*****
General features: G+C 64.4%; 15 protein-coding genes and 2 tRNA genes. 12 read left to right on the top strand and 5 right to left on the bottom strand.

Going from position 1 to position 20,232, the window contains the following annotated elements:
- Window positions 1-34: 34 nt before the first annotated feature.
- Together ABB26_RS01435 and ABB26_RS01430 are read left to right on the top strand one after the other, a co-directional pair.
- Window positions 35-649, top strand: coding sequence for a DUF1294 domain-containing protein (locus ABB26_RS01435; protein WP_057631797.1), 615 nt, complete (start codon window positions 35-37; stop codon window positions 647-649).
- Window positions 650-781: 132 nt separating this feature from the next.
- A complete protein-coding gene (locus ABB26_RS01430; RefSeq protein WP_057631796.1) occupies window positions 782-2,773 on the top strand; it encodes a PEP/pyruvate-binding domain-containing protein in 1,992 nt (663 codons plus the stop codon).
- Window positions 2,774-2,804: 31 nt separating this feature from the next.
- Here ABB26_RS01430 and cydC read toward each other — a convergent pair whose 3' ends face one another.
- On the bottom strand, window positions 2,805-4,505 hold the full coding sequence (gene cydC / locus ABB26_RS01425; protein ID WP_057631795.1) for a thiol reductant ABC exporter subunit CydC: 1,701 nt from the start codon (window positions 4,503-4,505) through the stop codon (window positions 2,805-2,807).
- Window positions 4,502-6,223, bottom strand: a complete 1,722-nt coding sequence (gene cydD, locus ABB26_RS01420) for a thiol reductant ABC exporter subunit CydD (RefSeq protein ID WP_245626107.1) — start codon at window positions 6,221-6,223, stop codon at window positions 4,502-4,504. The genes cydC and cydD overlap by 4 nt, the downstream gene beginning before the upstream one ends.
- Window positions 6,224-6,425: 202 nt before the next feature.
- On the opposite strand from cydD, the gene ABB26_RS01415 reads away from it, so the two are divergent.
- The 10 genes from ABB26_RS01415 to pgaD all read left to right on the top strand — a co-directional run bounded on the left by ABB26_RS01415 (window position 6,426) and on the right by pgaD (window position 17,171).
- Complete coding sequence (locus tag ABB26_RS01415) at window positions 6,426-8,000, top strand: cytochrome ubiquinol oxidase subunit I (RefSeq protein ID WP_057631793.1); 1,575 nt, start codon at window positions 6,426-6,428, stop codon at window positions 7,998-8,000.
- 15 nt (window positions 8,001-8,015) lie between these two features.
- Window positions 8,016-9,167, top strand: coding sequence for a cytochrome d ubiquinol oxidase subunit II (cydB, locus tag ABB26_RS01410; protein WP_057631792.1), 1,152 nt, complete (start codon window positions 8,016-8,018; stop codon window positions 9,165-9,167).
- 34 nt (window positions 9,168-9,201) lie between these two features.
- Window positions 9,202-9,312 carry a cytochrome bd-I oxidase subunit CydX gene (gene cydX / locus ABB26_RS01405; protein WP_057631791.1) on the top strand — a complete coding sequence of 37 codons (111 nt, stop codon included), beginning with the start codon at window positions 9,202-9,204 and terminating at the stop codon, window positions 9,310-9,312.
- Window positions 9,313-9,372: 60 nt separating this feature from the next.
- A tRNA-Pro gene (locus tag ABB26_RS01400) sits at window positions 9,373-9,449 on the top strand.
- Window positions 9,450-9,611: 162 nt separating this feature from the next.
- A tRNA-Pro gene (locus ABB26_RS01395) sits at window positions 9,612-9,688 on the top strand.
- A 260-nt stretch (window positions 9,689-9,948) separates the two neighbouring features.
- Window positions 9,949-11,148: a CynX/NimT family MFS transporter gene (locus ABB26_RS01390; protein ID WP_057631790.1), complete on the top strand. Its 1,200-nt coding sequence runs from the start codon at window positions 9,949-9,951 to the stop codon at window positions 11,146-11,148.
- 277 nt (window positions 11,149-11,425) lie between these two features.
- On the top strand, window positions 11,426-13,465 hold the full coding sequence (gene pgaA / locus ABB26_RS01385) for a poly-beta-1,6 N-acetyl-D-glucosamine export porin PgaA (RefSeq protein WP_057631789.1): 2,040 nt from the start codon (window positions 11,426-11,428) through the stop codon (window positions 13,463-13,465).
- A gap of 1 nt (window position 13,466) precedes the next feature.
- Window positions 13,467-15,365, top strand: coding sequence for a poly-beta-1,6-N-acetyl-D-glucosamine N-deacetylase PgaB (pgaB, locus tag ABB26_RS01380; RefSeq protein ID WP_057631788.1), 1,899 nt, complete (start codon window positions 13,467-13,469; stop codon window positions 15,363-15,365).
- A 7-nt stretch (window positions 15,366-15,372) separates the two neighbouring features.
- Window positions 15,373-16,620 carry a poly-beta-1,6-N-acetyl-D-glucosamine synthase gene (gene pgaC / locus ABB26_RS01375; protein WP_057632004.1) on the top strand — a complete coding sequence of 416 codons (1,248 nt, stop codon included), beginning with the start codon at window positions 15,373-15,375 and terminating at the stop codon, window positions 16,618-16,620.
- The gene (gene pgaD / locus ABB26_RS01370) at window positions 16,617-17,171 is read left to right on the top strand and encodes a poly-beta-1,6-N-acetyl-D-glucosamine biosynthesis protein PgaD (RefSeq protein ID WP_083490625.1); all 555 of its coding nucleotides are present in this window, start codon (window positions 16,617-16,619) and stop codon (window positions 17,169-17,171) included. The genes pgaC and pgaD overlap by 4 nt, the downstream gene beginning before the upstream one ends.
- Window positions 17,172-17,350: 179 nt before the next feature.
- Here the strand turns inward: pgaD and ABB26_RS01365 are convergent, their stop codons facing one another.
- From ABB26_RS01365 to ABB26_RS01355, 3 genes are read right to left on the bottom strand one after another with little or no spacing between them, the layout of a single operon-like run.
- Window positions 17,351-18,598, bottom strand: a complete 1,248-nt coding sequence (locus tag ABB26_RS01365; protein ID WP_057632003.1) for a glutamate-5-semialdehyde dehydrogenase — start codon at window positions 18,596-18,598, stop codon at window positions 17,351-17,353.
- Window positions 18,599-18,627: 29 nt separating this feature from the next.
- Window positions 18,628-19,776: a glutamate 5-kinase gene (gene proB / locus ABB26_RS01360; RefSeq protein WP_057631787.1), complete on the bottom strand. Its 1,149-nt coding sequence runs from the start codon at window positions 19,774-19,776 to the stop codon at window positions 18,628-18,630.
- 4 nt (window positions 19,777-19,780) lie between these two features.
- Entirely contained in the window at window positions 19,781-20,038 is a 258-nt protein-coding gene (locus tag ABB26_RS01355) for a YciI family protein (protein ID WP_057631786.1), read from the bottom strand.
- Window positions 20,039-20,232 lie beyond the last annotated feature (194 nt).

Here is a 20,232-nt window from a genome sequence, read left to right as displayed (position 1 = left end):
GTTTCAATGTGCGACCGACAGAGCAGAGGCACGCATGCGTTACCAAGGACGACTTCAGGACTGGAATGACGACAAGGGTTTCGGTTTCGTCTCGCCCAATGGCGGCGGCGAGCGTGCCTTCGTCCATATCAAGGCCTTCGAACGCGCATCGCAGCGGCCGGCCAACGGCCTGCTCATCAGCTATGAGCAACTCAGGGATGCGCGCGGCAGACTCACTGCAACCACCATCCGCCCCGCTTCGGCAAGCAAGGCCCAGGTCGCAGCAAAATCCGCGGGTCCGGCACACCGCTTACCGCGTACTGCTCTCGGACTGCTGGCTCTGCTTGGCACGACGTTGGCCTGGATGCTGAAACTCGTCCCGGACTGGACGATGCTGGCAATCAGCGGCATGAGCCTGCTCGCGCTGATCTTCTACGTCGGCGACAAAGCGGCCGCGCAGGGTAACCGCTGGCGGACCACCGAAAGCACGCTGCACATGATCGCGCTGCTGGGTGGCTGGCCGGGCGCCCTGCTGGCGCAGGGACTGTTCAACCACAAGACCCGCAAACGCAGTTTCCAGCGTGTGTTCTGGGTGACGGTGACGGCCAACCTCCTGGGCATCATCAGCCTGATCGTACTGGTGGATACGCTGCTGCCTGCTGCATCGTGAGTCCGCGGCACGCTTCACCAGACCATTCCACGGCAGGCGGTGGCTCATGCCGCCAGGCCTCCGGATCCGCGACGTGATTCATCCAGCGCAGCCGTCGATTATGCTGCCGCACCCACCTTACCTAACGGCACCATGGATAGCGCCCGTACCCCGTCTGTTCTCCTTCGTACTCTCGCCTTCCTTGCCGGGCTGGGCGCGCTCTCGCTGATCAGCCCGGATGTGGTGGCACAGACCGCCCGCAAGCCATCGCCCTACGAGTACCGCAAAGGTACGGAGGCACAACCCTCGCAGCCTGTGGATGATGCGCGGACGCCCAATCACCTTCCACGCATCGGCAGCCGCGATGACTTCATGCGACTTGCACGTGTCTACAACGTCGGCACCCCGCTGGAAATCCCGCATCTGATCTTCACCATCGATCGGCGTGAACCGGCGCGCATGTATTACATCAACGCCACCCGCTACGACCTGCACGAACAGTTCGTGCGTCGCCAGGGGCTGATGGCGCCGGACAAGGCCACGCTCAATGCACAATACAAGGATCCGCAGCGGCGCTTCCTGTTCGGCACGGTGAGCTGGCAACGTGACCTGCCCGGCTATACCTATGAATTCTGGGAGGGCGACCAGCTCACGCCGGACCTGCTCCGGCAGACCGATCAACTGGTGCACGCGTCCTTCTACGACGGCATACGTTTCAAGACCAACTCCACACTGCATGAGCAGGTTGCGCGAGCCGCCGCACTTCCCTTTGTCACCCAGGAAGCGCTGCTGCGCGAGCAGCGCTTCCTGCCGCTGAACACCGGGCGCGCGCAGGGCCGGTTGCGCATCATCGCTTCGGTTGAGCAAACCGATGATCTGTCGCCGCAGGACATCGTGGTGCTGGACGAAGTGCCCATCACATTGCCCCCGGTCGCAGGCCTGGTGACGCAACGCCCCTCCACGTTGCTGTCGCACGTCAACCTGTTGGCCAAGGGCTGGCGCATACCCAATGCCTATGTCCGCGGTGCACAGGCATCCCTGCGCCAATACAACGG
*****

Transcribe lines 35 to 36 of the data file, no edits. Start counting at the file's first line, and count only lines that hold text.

- From ABB26_RS01365 to ABB26_RS01355, 3 genes are read right to left on the bottom strand one after another with little or no spacing between them, the layout of a single operon-like run.
- Window positions 17,351-18,598, bottom strand: a complete 1,248-nt coding sequence (locus tag ABB26_RS01365; protein ID WP_057632003.1) for a glutamate-5-semialdehyde dehydrogenase — start codon at window positions 18,596-18,598, stop codon at window positions 17,351-17,353.